Former UFC light heavyweight champion Chuck “The Iceman” Liddell has traded in his gloves for a corner office.
He announced during the UFC 125 pre-fight press conference yesterday that he will no longer compete in MMA and that he will instead spend his time promoting the growth of the sport as the UFC’s new executive vice president of business development. MMANews.se caught up with Liddell after he made the emotional announcement and got his thoughts on retirement and his new job.
“I made the decision a while ago, but I wanted some time to kinda come to grips with it so I wouldn’t get as choked up as I did sayin’ it. You know, I talked it over with my family and friends and it’s time,” Liddell said. “I’ve been fighting — between kickboxing and MMA I’ve been fighting for over, almost 20 years. I made the decision a few months ago, but I asked them to keep it quiet, because they wanted to announce it, so I could hopefully not [get choked up], but it’s hard, man. I’ve been competing my whole life and it’s really hard to walk away when that’s all you know. That’s what I do. This is a way for me to go away and still stay involved with promoting the sport through the UFC.”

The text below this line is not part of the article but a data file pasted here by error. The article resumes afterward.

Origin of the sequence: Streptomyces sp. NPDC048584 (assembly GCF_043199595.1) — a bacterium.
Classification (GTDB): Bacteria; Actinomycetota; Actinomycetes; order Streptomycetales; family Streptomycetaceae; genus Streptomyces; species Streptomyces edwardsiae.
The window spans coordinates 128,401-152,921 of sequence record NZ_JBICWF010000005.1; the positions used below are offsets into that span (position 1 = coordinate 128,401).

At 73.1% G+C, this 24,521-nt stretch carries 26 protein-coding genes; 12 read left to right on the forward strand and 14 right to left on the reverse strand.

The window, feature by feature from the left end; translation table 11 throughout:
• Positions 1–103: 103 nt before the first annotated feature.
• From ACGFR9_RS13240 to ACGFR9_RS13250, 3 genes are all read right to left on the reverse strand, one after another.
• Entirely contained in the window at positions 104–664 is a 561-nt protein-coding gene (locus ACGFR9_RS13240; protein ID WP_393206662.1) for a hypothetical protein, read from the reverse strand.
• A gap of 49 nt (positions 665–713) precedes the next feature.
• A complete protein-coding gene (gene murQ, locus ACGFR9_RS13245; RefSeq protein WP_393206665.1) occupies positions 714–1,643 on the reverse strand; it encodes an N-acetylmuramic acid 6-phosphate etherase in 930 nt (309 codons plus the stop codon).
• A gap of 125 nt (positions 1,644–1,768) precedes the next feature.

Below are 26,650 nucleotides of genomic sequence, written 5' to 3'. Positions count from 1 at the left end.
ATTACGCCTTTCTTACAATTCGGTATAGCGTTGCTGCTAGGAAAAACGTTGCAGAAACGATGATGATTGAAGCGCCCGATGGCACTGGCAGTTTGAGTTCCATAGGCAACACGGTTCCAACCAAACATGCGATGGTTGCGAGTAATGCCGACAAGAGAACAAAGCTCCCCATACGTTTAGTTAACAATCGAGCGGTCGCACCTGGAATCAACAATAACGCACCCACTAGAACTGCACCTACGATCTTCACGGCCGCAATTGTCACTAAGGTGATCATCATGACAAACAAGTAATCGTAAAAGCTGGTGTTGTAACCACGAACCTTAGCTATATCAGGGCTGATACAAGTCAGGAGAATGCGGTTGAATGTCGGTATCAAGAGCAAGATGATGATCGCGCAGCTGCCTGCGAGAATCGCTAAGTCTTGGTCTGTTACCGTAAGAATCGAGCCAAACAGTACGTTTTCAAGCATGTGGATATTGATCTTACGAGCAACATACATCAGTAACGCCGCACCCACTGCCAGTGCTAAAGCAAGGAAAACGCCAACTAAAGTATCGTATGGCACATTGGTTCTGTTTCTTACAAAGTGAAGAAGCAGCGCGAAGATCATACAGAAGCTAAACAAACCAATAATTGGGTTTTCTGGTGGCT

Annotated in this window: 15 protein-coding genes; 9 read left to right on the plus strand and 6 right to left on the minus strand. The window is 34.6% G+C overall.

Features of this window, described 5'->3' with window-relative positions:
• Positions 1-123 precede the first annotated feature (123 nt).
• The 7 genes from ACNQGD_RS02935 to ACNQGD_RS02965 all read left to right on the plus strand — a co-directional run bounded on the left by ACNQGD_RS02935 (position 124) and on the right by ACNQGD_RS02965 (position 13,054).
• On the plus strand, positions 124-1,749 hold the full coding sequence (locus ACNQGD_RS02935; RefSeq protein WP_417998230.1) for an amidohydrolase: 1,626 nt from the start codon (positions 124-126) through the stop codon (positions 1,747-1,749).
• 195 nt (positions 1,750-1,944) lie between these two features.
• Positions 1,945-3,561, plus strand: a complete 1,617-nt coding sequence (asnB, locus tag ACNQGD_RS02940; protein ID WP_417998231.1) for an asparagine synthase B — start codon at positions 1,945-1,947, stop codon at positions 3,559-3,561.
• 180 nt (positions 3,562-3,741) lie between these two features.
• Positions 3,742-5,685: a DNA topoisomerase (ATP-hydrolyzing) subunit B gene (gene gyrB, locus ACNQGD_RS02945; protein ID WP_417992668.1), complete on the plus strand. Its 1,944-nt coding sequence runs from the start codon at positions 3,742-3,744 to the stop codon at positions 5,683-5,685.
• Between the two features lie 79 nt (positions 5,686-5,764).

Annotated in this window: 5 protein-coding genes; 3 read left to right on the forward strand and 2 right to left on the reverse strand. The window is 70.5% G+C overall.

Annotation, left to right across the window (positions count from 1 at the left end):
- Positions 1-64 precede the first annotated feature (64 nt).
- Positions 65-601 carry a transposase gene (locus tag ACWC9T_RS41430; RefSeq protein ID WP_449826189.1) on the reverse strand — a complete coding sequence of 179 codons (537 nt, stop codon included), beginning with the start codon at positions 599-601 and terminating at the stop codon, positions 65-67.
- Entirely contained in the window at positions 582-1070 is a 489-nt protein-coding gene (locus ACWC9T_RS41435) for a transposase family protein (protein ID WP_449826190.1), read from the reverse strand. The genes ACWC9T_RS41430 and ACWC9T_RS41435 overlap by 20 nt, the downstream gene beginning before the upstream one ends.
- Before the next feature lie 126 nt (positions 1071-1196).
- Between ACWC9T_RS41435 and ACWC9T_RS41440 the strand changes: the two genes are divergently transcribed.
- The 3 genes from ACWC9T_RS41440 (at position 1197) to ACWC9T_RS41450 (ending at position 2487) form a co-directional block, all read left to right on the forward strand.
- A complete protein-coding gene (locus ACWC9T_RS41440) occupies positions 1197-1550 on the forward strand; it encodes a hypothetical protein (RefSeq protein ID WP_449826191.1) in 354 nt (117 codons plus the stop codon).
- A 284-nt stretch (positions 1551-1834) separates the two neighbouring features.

“The Iceman” also discussed his new position in the UFC and revealed that the heavy details are still being worked out, though it was mentioned during the presser that his role in the company will focus on growing the sport in new markets.
“Well, we’re gonna get more into the details of it, but it’s business development, so I’m gonna be working with all the new projects and different things trying to help and promote the sport and the UFC,” he said. “I’m gonna be doing that. I need something. I’m competitive and I need something to keep me driven. I need something to go after and do. I think this is probably the best way that I can keep continuing to grow the sport.”
Liddell was asked whether or not he would ever dust off the gloves and come out of retirement, á la Randy Couture, but the Californian shot down the idea that he would someday return to the game and declared his retirement a permanent one.
“Last time when they asked me that when I took a year off, I kept saying, ‘I’m takin’ time off.’ This is retirement,” Liddell asserted. “I was hoping to make a run for it, but it didn’t happen. I got caught and it’s just not in the cards. I’m retired.”
Liddell retired with a career record of 21-8; he lost his last three bouts via knockout.